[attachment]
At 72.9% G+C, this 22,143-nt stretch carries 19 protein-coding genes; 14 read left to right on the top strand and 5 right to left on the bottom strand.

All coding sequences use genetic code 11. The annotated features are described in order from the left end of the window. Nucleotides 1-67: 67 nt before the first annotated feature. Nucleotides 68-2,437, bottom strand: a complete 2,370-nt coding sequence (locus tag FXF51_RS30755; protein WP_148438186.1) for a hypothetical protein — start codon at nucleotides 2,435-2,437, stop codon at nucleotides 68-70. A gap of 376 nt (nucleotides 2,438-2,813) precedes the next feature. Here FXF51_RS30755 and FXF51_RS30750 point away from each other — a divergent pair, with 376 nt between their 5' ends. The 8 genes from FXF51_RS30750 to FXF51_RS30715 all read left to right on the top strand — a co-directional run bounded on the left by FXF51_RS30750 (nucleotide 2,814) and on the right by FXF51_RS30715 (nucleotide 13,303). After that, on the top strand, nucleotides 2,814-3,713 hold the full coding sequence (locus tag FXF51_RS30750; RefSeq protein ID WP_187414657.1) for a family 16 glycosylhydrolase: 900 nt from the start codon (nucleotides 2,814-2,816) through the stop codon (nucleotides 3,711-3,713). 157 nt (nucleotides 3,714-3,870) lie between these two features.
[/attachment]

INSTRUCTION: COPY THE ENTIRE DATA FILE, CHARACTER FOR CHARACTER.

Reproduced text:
At 72.9% G+C, this 22,143-nt stretch carries 19 protein-coding genes; 14 read left to right on the top strand and 5 right to left on the bottom strand.

All coding sequences use genetic code 11. The annotated features are described in order from the left end of the window. Nucleotides 1-67: 67 nt before the first annotated feature. Nucleotides 68-2,437, bottom strand: a complete 2,370-nt coding sequence (locus tag FXF51_RS30755; protein WP_148438186.1) for a hypothetical protein — start codon at nucleotides 2,435-2,437, stop codon at nucleotides 68-70. A gap of 376 nt (nucleotides 2,438-2,813) precedes the next feature. Here FXF51_RS30755 and FXF51_RS30750 point away from each other — a divergent pair, with 376 nt between their 5' ends. The 8 genes from FXF51_RS30750 to FXF51_RS30715 all read left to right on the top strand — a co-directional run bounded on the left by FXF51_RS30750 (nucleotide 2,814) and on the right by FXF51_RS30715 (nucleotide 13,303). After that, on the top strand, nucleotides 2,814-3,713 hold the full coding sequence (locus tag FXF51_RS30750; RefSeq protein ID WP_187414657.1) for a family 16 glycosylhydrolase: 900 nt from the start codon (nucleotides 2,814-2,816) through the stop codon (nucleotides 3,711-3,713). 157 nt (nucleotides 3,714-3,870) lie between these two features.